intentions, share several common themes, a fact that provides a fertile
ground for in-depth dialogue and mutual learning. There are emergent
discussions concerning the potential integration of these two ﬁelds, albeit
mostly regarding adults. Recent attempts have already started to explore
possible ways to weave and integrate mindfulness and positive psychology
among school-aged children. Still, the evidence-based literature examining
the synergy between the two is rather scanty.
As Ivtzan and Lomas (2016) reported, relating to adult populations,
research has indicated that mindfulness enhances both hedonic and eude-
monic wellbeing. Furthermore, the synergy between character strength (as
deﬁned by positive psychology) and mindfulness, and the potential integra-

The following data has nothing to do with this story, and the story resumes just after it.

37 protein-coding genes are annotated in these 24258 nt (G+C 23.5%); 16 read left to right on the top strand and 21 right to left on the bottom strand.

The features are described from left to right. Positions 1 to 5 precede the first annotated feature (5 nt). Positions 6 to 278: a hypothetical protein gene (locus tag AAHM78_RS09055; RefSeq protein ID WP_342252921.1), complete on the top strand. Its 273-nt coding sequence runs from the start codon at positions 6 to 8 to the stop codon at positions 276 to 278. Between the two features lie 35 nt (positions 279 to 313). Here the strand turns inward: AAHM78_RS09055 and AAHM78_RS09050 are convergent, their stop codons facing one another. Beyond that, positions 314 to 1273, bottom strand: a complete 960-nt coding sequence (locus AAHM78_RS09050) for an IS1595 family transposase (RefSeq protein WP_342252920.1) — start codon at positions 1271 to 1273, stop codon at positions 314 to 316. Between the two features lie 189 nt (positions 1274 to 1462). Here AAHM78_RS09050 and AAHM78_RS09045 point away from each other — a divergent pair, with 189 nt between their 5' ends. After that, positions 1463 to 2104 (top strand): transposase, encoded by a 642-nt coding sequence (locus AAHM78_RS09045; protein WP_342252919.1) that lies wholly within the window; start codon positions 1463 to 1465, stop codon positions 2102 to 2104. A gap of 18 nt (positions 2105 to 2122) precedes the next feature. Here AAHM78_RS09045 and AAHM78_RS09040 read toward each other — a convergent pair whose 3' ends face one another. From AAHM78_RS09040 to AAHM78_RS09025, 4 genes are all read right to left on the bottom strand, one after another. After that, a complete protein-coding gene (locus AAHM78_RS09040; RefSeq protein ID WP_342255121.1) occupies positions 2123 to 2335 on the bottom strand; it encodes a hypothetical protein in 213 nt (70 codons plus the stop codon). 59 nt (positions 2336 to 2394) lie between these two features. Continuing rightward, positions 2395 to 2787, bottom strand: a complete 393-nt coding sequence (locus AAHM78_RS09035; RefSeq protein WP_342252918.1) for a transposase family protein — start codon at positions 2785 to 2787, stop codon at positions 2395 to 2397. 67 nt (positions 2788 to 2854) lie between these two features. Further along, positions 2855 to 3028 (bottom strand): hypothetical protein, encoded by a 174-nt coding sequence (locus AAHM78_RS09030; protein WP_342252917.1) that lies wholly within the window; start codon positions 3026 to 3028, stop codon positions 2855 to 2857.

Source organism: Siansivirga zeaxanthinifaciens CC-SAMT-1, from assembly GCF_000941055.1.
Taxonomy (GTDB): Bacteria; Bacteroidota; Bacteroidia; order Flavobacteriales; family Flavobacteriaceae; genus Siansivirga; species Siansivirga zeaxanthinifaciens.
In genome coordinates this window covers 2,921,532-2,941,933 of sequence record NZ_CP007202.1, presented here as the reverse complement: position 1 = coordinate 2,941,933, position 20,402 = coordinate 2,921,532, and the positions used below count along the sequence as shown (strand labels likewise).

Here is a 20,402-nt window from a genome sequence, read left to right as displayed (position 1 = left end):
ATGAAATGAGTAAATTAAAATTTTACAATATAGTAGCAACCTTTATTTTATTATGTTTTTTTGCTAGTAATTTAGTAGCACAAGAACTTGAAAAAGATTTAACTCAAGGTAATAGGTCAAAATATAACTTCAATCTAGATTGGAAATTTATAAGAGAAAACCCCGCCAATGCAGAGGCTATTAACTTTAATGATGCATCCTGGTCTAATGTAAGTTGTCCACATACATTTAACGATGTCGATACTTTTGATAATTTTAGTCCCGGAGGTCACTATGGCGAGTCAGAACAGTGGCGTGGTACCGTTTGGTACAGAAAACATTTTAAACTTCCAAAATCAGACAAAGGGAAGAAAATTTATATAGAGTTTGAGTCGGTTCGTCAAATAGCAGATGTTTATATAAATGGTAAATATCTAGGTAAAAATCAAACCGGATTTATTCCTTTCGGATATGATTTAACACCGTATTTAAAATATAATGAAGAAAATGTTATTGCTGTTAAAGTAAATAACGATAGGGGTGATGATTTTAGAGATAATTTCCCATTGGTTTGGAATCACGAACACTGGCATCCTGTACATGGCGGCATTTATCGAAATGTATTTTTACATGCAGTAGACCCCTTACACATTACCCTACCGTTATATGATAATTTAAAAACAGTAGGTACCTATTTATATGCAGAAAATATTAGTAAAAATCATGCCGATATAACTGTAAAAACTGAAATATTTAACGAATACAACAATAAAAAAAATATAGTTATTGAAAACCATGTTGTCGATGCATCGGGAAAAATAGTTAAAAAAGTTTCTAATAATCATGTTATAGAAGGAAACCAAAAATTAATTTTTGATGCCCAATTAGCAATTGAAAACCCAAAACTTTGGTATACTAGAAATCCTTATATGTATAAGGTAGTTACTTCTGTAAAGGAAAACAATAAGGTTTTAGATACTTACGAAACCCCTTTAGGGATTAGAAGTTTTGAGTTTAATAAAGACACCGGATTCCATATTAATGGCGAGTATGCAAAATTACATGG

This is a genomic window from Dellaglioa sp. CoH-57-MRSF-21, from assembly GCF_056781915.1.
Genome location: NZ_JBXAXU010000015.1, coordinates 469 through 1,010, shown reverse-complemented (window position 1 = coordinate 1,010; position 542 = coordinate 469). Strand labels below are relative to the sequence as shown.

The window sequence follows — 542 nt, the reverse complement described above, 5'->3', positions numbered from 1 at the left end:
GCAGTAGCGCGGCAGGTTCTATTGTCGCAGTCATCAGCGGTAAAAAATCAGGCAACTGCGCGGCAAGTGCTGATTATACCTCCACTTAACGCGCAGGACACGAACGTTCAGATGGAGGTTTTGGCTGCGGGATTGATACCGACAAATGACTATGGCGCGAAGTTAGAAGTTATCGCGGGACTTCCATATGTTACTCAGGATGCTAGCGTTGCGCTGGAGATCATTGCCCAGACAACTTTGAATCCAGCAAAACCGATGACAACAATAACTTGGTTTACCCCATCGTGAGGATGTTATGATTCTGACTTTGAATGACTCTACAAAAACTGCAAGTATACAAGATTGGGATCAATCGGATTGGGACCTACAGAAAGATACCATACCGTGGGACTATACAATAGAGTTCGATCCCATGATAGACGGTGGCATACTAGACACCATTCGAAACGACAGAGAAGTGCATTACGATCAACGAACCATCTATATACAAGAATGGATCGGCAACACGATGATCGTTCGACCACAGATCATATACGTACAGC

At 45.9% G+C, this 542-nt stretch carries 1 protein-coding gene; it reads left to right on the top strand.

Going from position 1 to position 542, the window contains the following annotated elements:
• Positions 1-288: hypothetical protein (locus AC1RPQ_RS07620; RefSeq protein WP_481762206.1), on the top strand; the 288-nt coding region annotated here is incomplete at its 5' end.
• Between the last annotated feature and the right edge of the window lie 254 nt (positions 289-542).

tion between the two, have been described and discussed (Niemiec, 2013).
Investigations of programs with adults have found that mindfulness-based
outcomes correlated with higher levels of self-esteem, satisfaction with life,
psychological ﬂexibility, happiness, positive affect, and optimism (Shapiro,
de Sousa, & Jazaieri, 2016).
Both mindfulness in education and positive education agree that
twenty-ﬁrst-century schooling should enhance social-emotional competen-
cies, psychological health, wellbeing, and resilience. The two approaches seem
to differ in the methodologies offered to achieve these desired outcomes. Inte-
grating both perspectives, supported by their accumulative science and prac-
tice, can enhance our understanding and application of each, and potentiate
Former programs that included mindfulness in positive education executed
the integration in varying degrees and styles. For instance, in one initiative
in Bhutan, the ratio between the mindfulness-based sessions and the life
skills themes in the curriculum was 1:10, and the typical timespan of each
mindfulness-based practice was only a few minutes (Adler, 2016). Another